2012 has been a challenging year for Britain’s legal translators and interpreters. The Ministry of Justice’s privatisation of courtroom interpreting services has been castigated in one report after another, with a string of trials abandoned and many experienced interpreters boycotting the process.
With an increasing proportion of defendants and key witnesses speaking languages other than English, it’s never been more important to offer faithful, impartial communication through professional translation and interpreting. But regardless of the problems faced in this country over the past twelve months, one could argue that the most compelling argument for rigour and vigilance came seven and a half thousand miles away at the height of a volatile summer.
This July a news story was published which many people initially suspected of being a hoax. The story detailed a single phrasing error in the translation of the constitution of the Tamil National Alliance, one of Sri Lanka’s leading political parties. Working from Tamil into English a translator produced and certified a document which called for Sri Lanka to be divided into two separate sovereign countries, one for Tamils and one for Muslims. The document directly challenged the Sri Lankan Constitution, whose Sixth Amendment prohibits political parties from seeking the establishment of a separate State. With that one phrase Sri Lankan politics, so often a powder keg, had found a fuse and a light. Fortunately a retraction soon followed. The original document had called for a measure of autonomy for the Tamil people, but not for a separate state. Uproar and potential bloodshed had been caused by simple human error.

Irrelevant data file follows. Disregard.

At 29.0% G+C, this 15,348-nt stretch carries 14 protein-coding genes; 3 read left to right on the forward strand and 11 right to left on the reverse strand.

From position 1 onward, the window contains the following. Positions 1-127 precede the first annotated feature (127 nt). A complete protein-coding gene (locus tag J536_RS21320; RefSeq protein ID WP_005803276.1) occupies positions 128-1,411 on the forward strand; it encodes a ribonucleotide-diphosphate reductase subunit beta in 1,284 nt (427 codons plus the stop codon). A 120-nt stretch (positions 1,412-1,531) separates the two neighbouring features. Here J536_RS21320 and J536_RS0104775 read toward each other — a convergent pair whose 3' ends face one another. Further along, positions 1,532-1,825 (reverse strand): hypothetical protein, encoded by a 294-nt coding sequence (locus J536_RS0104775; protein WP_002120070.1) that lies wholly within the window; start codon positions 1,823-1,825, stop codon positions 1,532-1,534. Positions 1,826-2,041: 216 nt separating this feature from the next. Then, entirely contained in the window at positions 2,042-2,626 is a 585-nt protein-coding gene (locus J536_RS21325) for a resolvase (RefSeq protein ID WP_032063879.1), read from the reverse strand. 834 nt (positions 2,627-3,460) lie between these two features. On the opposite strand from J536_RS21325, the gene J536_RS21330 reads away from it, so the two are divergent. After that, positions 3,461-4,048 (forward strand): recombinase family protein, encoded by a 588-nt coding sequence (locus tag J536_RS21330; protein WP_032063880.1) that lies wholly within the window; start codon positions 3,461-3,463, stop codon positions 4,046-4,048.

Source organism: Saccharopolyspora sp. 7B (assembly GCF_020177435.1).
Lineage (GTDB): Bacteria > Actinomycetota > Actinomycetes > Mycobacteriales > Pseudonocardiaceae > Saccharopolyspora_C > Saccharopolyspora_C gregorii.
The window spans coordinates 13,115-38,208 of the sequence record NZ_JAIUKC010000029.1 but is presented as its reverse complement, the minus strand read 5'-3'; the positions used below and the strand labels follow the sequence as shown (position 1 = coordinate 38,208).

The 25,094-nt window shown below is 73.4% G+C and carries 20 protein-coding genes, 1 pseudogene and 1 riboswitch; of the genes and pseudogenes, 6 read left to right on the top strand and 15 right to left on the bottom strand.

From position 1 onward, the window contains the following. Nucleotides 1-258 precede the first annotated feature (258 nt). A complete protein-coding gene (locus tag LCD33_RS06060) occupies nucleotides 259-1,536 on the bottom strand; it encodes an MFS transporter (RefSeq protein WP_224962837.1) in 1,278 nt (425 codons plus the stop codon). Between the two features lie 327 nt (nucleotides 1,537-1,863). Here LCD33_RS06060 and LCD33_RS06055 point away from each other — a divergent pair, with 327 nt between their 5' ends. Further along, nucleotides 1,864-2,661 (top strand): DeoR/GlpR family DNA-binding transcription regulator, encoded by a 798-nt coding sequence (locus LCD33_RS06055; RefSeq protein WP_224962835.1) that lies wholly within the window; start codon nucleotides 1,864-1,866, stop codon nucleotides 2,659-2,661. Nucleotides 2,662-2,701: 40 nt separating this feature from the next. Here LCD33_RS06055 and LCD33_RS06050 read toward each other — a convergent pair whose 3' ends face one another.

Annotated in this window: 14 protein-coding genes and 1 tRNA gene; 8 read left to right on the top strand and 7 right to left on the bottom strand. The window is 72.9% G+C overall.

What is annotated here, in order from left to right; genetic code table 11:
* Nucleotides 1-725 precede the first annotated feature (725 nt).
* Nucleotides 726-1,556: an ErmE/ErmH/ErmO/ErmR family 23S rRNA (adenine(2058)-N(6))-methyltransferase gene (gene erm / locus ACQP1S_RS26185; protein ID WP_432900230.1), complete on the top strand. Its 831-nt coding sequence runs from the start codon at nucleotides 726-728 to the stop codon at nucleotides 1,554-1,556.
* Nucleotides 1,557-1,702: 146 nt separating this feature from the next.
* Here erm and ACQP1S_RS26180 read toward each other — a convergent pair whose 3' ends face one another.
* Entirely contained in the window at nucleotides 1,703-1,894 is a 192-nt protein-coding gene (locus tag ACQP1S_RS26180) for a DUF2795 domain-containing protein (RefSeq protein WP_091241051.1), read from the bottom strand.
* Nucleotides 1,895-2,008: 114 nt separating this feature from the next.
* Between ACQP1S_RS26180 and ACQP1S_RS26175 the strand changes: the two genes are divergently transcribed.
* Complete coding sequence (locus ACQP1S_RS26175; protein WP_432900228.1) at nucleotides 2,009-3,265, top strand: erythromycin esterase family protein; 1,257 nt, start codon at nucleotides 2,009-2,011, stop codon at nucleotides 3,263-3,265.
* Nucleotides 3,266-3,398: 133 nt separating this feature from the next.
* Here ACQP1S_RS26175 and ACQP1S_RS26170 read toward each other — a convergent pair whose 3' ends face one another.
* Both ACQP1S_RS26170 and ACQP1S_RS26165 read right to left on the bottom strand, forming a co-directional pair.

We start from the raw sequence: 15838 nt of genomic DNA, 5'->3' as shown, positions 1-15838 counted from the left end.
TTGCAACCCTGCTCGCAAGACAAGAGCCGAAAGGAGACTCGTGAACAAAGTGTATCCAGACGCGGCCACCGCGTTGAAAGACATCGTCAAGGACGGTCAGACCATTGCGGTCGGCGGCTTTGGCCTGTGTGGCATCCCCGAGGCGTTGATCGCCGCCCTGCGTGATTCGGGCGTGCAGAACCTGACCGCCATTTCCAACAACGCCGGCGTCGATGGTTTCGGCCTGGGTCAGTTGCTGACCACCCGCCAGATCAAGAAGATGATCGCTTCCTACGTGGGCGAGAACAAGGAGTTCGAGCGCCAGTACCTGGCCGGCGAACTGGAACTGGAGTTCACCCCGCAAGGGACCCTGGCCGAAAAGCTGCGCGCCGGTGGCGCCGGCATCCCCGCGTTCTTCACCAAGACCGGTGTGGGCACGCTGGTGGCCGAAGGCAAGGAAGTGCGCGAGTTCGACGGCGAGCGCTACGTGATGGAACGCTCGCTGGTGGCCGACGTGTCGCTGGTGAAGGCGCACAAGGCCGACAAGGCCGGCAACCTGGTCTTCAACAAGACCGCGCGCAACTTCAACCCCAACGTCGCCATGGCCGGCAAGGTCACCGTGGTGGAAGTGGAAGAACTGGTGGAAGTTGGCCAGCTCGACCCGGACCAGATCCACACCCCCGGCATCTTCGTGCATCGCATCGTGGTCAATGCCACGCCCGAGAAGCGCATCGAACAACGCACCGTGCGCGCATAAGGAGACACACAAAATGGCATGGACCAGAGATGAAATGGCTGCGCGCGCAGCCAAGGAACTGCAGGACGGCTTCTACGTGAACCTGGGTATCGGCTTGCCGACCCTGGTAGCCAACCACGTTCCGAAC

In the first quarter of 2012, 182 trials in UK magistrates courts were reported as being ineffective due to interpreter availability issues. In addition, the Ministry of Justice central contract required all courtroom interpreters to have enhanced Criminal Records Bureau checks but in many cases interpreters were assigned to cases with no such checks being undertaken, and little or no verification of their previous experience. EVS Translations has prospered by leaving nothing to chance for clients across all sectors. Legal translation and interpreting projects are entrusted to teams of skilled, qualified linguists with a finely tuned understanding of the intricacies of the legal process. The consequences of ratifying an incorrect translation might not always be as far reaching as those in Sri Lanka, but EVS Translations treats every client and every translation and interpreting assignment with equal diligence. When every word and phrase matters, when every nuance can influence the outcome of a case, clients deserve nothing less.